Competition Bureau Appealing Rogers-Shaw Merger Decision; Telcos ‘Deeply Disappointed’

Competition bureau rogers shaw

On Thursday evening the Competition Tribunal dismissed the Competition Bureau’s case that sought to block the Rogers-Shaw merger, citing how the latter would increase prices for Canadians. The decision resulted in a victory for the $26 billion Rogers-Shaw merger to proceed, and also allow Quebecor to acquire Freedom Mobile.

But not so fast, because on Friday afternoon Rogers and Shaw said in a statement they were notified the Commissioner of Competition will be appealing the Competition Tribunal decision.

“We remain committed to these pro-competitive transactions that will bring more choice, more affordability and more connectivity to Canadians. The Tribunal’s decision was the right one, and the Tribunal was clear in its summary that the transactions we have proposed are not likely to substantially lessen competition in Alberta and British Columbia,” said Rogers and Shaw in a joint statement.

“Instead, as the Tribunal found, the transactions will likely result in an intensifying of competition. We are deeply disappointed that the Commissioner continues to attempt to deny Canada and Canadians the advantages that will come from these proposed transactions,” said both telcos.

The final step for the Rogers-Shaw merger to move forward is for Minister of Innovation, Science and Industry, François-Philippe Champagne, to approve spectrum license transfers from Shaw to Quebecor’s subsidiary, Videotron, as part of the former’s planned acquisition of Freedom Mobile.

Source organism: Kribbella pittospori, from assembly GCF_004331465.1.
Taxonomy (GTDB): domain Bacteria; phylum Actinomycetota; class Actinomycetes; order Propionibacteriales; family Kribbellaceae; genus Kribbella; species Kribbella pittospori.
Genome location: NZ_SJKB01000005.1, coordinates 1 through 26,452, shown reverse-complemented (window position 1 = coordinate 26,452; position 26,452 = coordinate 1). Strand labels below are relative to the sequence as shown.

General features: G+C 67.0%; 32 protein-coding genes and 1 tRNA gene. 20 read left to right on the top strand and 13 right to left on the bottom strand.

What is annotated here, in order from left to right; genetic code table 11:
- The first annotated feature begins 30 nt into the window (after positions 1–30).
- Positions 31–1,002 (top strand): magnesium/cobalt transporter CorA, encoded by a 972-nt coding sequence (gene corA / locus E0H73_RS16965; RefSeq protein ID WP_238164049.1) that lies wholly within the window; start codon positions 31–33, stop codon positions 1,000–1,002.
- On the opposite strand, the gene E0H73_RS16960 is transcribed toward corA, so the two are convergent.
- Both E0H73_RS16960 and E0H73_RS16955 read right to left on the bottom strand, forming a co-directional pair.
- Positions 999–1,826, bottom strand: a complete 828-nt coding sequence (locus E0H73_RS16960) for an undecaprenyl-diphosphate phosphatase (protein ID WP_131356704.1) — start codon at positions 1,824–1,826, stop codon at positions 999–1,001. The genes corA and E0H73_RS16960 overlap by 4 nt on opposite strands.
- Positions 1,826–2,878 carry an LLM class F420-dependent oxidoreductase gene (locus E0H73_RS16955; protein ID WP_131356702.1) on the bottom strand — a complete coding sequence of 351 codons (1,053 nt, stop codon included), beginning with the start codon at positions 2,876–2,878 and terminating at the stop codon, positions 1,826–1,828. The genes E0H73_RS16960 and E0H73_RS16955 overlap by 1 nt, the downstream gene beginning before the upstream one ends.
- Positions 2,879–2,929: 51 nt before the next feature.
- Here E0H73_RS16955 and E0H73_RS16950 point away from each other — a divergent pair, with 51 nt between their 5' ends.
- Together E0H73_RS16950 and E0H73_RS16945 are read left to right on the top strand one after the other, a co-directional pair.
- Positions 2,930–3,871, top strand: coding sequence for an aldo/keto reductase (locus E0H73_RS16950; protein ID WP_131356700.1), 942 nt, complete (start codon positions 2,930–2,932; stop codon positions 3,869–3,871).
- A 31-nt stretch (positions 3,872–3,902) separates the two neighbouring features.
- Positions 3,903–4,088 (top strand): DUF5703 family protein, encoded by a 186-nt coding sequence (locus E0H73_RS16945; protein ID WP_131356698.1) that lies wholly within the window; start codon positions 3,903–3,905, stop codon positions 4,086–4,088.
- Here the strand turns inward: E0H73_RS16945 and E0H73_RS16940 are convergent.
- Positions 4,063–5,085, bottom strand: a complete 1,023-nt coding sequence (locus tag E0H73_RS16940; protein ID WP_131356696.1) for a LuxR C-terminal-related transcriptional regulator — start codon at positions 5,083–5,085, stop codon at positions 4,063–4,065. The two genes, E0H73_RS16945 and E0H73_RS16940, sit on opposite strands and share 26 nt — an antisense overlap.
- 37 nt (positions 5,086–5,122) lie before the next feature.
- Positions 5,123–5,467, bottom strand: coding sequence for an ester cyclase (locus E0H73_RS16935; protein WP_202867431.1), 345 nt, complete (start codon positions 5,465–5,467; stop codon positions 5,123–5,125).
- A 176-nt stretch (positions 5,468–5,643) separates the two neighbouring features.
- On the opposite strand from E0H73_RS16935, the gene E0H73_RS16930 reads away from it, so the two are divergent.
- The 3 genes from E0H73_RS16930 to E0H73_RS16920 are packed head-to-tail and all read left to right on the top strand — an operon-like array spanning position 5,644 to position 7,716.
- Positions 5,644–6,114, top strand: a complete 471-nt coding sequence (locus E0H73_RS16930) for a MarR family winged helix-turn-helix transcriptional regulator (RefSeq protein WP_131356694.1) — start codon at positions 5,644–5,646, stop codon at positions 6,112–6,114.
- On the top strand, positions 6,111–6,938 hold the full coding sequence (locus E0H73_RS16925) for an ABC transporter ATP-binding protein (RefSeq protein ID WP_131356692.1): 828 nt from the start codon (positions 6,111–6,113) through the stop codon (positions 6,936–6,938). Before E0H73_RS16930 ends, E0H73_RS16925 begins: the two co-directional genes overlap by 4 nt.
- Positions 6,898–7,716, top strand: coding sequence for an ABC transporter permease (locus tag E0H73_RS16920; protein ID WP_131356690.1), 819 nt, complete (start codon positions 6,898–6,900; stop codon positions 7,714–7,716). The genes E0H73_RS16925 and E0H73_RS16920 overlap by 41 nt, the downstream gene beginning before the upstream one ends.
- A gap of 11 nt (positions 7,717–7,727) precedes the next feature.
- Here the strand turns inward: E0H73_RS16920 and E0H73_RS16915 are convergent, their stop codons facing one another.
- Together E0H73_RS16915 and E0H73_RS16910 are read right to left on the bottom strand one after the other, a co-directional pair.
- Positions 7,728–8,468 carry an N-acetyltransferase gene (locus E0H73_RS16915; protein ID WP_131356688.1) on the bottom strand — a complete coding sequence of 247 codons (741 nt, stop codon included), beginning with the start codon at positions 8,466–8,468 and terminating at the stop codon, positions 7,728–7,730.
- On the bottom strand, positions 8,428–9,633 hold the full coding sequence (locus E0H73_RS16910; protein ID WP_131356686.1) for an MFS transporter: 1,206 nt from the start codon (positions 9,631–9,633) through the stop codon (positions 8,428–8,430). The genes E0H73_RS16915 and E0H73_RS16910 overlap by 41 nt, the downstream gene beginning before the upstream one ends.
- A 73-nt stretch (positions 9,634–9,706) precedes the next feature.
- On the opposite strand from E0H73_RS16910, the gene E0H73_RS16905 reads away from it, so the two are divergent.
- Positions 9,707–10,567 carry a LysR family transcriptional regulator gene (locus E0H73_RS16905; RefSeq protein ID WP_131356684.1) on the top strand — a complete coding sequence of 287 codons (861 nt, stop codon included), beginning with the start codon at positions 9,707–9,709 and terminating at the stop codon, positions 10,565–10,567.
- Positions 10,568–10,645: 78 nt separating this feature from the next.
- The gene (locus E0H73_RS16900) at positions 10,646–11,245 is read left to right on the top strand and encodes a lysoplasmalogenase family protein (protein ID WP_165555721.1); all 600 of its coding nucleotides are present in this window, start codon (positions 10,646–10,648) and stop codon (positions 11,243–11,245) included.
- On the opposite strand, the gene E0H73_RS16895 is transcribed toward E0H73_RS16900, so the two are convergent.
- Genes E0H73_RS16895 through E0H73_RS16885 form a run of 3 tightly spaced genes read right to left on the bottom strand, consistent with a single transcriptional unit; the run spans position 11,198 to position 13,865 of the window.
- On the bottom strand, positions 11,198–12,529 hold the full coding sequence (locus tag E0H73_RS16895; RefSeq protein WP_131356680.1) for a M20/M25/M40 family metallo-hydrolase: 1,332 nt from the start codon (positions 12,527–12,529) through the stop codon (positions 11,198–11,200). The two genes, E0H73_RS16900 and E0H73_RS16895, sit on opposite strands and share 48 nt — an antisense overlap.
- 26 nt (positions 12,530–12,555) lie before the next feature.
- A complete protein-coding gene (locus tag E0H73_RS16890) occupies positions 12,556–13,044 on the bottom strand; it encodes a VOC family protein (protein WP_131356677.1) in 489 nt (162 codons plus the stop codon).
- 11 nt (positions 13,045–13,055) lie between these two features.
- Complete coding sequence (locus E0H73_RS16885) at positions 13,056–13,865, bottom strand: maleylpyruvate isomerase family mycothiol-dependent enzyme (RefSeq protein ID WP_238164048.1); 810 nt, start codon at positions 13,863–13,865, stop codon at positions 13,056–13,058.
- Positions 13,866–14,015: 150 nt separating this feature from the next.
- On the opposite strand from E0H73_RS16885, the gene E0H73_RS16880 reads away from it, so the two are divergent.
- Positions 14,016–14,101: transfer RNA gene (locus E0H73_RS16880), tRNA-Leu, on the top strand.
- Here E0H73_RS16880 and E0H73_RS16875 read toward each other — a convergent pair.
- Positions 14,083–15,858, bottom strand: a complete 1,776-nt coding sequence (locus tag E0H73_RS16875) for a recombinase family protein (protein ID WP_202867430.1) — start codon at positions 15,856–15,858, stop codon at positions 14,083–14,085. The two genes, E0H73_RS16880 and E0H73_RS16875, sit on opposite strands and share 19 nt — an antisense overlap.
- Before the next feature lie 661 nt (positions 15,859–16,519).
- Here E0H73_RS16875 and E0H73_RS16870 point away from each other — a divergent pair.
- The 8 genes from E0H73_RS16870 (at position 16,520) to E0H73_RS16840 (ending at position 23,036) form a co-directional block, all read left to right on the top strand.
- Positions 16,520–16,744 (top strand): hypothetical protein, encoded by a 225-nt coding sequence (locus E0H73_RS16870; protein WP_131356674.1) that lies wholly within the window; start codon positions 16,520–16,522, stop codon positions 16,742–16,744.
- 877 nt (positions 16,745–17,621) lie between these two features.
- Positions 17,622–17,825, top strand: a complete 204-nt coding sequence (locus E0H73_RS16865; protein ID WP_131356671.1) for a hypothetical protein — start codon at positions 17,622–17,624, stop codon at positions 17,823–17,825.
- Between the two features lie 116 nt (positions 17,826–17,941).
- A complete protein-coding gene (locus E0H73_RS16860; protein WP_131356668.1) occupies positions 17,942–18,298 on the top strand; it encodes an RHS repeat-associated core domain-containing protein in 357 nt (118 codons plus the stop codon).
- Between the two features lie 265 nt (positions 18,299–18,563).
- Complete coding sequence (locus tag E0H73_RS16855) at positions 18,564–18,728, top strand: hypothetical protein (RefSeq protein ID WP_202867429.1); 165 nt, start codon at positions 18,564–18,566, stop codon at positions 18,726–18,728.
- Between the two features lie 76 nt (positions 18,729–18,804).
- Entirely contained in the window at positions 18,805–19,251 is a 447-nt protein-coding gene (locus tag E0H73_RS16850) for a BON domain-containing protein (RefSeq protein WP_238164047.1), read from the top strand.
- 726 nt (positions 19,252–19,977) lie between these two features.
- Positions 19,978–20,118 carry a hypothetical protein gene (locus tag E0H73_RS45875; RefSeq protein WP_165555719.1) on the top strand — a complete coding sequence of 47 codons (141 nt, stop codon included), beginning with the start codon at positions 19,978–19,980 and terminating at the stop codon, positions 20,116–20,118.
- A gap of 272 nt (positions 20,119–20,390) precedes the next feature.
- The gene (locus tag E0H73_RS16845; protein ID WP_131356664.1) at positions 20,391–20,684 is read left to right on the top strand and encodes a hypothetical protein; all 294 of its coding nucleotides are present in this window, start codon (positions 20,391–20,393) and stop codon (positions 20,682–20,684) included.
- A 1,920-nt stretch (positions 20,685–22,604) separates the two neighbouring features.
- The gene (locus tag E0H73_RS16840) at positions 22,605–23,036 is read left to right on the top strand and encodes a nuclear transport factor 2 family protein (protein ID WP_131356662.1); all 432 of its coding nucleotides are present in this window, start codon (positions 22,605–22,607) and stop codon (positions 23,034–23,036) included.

Reaction to the Thursday Tribunal decision favouring Rogers and Shaw was quick, coming from consumer groups that have long opposed the deal.

“Today was the last nail in the coffin of telecom affordability in a dismal 2022,” said Matt Hatfield, Campaigns Director at OpenMedia “Experts, MPs and ordinary Canadians all know it: this buyout means higher prices and fewer choices, in a telecom market that’s already far too concentrated. Canadians pay some of the highest prices in the world for Internet and wireless services, and the fruits of the government’s half hearted attempts to provide competition are rapidly disappearing.”

“Consumers now face a decade of competitive winter, with higher cellphone, home Internet, cable, satellite and Internet TV and home phone prices,” said John Lawford, PIAC’s Executive Director and General Counsel, on Friday.

“This Decision represents a failure of every promise of the federal government to lower prices, every promise of the competition regulator to block the merger and improve competition in telecommunications and the failure of the quasi-judicial overseer, the Competition Bureau to see the issue from a consumer viewpoint as well,” added Lawford.